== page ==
Powerful Python one-liners to look like a pro

Python is a fantastic and versatile programming language that is simple to learn and use. It, like many other programming languages, provides multiple solutions to a problem, some of which require more lines of code than others.

Now, having less lines of code isn’t always the ideal solution, as it can clutter our algorithms and make them difficult to read and understand, but when done correctly, it can improve the quality of your code.

Python as a programming language is extremely good at this, reason why it is so often the favorite choice for coding challenges, interviews, and the likes.

Today, we will learn a few snippets and tricks you can use to solve everyday operations into a single line of code, going from the very simple to some more advanced techniques.


Sum of digits of a number

We use mathematical operators like % (modulo) and / division to get the sum of a number’s digits. In Python, however, we can calculate the sum using just one line of code.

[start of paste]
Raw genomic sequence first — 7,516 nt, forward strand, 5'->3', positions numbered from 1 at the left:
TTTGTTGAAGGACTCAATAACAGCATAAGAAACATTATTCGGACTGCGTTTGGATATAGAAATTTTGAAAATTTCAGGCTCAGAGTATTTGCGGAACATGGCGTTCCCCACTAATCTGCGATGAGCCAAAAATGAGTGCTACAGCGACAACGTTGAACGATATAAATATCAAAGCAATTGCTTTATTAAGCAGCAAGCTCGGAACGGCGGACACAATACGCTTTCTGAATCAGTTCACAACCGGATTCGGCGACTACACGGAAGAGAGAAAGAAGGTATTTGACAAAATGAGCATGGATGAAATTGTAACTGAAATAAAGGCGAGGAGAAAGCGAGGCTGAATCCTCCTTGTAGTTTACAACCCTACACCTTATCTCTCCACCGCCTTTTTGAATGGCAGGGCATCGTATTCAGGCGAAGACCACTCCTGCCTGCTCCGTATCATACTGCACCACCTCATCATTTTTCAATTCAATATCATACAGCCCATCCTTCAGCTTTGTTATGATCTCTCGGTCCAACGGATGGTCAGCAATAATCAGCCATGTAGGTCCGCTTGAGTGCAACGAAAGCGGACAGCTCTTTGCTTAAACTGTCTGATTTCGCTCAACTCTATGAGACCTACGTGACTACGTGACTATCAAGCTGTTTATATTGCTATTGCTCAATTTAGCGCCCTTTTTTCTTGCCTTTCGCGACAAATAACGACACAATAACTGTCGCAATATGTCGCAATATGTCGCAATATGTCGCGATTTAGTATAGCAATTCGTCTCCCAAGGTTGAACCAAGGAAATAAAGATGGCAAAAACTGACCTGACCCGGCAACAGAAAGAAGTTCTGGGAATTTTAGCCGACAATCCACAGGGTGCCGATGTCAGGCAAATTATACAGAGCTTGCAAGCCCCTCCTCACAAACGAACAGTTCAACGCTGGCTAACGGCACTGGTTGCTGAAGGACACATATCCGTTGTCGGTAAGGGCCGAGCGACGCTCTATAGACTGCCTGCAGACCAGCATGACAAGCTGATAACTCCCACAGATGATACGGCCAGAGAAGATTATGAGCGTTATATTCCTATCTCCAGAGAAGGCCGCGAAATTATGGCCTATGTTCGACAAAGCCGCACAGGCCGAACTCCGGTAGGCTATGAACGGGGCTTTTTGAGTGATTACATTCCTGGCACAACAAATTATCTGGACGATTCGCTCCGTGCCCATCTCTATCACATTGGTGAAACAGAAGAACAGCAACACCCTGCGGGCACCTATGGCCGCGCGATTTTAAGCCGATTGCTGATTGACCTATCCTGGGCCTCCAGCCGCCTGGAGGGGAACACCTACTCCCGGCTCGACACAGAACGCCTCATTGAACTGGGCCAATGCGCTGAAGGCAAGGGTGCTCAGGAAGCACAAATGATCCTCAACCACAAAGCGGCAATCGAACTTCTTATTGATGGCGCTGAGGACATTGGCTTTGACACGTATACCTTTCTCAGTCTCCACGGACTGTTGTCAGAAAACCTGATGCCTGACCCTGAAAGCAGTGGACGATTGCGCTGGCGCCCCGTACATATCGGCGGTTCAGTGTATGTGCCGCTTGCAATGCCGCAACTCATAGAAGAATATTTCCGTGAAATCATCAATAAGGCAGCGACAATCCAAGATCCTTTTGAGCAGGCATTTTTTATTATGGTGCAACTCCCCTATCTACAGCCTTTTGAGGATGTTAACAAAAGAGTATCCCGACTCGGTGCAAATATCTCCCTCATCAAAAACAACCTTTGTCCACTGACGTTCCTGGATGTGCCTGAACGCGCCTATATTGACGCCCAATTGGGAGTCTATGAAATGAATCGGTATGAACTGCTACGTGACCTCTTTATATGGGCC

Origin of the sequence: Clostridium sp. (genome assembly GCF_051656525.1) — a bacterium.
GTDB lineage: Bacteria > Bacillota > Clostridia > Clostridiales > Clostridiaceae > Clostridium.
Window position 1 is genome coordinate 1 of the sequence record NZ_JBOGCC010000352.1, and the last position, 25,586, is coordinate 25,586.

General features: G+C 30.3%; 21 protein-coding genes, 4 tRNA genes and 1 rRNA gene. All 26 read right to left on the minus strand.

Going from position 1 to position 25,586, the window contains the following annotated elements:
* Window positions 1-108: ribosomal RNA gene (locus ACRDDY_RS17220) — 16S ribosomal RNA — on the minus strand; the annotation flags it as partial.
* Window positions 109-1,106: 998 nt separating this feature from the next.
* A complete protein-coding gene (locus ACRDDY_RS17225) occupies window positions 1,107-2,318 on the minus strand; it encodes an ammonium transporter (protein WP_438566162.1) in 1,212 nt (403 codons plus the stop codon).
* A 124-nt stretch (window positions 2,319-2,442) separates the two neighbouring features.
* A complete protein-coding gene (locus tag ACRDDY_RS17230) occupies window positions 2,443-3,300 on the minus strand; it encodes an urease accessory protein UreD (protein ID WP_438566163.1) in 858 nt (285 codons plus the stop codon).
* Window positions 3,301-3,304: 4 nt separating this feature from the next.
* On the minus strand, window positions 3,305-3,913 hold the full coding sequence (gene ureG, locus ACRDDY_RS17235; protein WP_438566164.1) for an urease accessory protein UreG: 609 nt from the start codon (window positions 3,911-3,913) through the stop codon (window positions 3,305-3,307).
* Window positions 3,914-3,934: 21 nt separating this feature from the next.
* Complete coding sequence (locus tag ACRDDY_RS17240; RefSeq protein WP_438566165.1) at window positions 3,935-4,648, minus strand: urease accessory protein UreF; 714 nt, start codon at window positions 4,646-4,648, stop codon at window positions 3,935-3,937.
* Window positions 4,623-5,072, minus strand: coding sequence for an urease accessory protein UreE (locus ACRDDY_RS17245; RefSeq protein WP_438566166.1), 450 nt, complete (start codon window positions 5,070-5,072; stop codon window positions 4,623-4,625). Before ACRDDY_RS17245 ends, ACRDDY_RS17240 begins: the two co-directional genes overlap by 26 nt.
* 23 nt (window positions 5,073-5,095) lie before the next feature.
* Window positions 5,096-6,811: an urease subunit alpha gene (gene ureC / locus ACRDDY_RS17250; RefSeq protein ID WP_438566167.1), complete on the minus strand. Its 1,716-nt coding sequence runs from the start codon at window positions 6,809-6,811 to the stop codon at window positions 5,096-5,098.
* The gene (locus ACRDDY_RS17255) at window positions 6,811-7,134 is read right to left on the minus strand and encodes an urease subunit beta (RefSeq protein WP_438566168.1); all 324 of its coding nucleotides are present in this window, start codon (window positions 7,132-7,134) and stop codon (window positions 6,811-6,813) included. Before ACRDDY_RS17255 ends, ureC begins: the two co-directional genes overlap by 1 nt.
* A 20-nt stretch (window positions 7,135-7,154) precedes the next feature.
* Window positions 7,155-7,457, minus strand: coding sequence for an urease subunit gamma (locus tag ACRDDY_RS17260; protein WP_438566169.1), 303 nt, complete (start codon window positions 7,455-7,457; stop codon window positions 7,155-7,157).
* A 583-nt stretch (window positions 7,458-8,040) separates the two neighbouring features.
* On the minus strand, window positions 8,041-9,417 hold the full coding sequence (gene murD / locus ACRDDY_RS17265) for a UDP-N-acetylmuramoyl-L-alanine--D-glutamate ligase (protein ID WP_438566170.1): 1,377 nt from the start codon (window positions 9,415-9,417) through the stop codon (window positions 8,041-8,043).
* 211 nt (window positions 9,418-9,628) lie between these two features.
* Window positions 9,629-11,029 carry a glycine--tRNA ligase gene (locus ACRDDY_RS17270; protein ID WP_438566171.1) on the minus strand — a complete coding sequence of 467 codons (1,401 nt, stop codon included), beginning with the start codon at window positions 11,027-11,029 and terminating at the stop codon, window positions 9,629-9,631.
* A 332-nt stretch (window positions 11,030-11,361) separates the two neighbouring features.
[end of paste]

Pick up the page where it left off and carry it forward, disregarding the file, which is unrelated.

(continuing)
This one-liner is useful for finding the sum of digits of a number.

sum_of_digit = lambda x: sum(map(int, str(x)))output = sum_of_digit(123)
print("Sum of the digits is: ", output)Output:
Sum of the digits is: 6

Single if-else condition

First and probably most important, conditionals. Conditionals are fantastic, and they’re an important part of any control flow statement. Even when we wish to accomplish something basic with them, they might be a bit hefty at times, extending for numerous lines. Fortunately, Python offers an alternative.

Let’s see what we mean with an example:

x = 10
y = 5
if x > y:
    print("x is greater than y")
else:
    print("y is greater than x")

Quite a few lines of code, now, how can we simplify it with Python?

x = 10
y = 5
print("x is greater than y" if x > y else "y is greater than x")

Pretty much like in the English language, you can form an if statement in a one-liner using the following structure:

<conditional-true> if conditional else <conditional-false>

Multiple if-else conditions